a Gallardo with E-gear and it was ... easy. Too easy. Audi climate control kept the screen clear, I could see out of the large mirrors, the ’box was simple to use and it was all rather pleasant. Within 30 minutes I was listening to Radio 2 with relaxed posture and that was that. Sure it would go fast but it was happy playing the role of cruiser. Try that in a Countach. It seems the modern mainstream supercar has become a very simple tool to use; there are exceptions of course but I’m speaking broadly.
SLS Roadster sitting in the PH car park which has 571hp from a rather vocal V8, it can travel at 197mph and gets to 60mph in 3.8 seconds. If I handed the keys to my nan (who has an automatic only licence) she could drive it home happily holding up queues of traffic at 22mph as she peers over the wheel. It’s that easy to drive. I love the SLS with all my heart and scariness is merely a few button presses away, but this is a genuine supercar you could drive with one arm on the armrest, at 30mph listening to The Archers without breaking a sweat. (Or go to the ’ring and lap in 7:40, same as a 911 GT3 – Ed.)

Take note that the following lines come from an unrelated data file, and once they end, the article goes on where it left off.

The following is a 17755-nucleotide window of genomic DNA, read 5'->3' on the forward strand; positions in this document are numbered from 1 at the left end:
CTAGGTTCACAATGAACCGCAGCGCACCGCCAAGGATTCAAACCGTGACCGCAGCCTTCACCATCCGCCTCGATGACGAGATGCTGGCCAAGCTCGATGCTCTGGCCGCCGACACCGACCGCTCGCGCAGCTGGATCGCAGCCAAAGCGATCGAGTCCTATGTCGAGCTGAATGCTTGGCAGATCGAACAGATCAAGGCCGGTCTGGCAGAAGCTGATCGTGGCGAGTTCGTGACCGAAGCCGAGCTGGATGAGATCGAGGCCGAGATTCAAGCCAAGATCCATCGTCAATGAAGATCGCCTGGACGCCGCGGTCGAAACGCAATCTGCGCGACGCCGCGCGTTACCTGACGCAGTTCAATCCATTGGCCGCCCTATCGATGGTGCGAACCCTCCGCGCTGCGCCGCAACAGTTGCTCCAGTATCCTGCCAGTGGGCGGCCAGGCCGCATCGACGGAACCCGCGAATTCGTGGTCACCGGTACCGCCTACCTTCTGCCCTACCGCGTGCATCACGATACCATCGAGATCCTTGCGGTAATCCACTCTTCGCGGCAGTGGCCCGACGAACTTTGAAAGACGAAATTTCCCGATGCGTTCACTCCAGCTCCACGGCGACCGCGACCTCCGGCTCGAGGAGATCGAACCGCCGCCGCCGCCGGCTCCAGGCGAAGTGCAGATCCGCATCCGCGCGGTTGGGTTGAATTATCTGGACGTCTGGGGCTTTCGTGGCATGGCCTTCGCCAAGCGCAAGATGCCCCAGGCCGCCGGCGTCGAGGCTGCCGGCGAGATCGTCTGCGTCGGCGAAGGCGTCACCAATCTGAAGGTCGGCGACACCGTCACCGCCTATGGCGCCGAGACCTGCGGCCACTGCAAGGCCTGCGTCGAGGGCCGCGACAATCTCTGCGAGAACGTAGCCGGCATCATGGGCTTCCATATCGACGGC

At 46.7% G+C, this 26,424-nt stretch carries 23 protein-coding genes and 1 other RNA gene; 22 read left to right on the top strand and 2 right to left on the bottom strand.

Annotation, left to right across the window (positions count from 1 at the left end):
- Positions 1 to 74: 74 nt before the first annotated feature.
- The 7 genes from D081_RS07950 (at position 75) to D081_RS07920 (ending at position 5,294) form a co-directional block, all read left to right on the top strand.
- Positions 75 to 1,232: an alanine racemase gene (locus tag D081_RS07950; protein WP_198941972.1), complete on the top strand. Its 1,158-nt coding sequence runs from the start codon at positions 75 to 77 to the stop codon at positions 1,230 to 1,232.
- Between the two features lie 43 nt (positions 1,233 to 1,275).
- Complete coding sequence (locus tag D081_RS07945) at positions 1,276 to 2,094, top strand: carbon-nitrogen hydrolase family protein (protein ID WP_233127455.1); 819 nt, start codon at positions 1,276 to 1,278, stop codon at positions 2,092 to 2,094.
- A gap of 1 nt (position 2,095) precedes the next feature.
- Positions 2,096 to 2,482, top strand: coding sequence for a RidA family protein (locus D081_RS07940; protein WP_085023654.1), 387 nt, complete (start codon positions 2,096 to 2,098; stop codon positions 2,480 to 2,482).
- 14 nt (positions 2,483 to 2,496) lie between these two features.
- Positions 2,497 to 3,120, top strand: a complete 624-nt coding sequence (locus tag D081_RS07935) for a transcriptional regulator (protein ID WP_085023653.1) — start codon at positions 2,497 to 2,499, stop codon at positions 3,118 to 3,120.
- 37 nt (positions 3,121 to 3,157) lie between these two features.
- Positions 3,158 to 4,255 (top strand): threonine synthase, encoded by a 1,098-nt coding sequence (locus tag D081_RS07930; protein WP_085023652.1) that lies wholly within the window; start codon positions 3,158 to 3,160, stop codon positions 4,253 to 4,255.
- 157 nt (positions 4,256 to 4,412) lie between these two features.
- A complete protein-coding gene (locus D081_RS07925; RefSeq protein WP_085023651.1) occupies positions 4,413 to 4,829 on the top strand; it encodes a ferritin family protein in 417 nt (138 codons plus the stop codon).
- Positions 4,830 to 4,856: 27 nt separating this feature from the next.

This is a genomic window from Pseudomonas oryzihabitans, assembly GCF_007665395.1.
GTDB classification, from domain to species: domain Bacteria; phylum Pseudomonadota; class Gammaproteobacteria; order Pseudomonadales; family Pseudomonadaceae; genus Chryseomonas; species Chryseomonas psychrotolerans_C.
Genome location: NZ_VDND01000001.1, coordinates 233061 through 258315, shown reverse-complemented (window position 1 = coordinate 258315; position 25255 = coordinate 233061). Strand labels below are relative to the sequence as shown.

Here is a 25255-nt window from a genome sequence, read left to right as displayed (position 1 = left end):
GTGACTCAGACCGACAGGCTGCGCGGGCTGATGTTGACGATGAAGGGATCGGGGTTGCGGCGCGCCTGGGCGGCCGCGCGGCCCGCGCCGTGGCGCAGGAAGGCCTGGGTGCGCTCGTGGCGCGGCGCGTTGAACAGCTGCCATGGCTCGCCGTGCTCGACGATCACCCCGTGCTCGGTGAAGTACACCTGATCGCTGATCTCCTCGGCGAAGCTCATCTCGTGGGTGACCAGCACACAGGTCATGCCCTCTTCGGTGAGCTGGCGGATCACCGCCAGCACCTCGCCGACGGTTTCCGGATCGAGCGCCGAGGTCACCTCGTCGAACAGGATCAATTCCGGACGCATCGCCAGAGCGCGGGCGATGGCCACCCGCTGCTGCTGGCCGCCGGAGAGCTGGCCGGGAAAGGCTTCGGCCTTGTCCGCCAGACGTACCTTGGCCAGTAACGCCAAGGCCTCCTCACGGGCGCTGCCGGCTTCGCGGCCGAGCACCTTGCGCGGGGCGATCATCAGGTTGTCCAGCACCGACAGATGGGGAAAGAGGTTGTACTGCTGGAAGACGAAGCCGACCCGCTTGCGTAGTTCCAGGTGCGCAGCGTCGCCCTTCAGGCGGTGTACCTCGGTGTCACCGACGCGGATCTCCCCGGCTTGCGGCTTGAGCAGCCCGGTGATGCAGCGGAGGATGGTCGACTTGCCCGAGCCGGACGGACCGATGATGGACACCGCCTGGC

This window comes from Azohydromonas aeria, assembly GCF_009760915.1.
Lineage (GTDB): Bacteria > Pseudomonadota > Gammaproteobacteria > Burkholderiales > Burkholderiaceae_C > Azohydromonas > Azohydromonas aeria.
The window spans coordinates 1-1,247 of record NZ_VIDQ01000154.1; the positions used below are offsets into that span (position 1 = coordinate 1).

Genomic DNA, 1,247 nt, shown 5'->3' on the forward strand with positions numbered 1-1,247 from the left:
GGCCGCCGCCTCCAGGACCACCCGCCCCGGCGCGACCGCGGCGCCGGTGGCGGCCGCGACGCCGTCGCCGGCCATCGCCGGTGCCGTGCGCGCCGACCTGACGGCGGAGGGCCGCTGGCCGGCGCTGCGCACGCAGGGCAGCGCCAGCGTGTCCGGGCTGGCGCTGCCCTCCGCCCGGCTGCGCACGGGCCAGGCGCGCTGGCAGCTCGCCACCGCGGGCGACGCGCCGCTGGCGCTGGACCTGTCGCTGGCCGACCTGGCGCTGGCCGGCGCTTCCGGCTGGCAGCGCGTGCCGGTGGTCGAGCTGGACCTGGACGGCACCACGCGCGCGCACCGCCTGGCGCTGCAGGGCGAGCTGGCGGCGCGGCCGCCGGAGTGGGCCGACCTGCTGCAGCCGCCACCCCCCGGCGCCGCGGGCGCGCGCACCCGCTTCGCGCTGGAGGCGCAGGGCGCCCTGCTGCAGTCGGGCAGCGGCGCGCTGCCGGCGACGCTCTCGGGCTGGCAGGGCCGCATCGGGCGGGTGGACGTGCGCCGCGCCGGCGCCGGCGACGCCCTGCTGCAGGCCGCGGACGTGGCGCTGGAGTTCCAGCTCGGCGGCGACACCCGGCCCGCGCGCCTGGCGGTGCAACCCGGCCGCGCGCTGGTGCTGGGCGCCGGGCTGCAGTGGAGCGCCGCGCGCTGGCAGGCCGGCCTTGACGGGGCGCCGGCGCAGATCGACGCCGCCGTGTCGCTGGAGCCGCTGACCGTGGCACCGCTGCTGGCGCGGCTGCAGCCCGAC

A few weeks prior I was in a Caterham for the commute. It was hot, it was loud, the clutch hated traffic and the harnesses ruined my shirt. When I finally managed to prise myself out of it my clothes smelt of exhaust fumes. You were left in no doubt as to the fact that you were driving something made for track use before road use. Same goes for the TVR in a way, the clutch gets a bit upset with too much crawling traffic, the cabin gets hot and it still commands my respect in damp corners to this day. But, if I want to travel any distance in comfort I’ll take the Lexus, the TVR isn’t owned as a do-it-all car.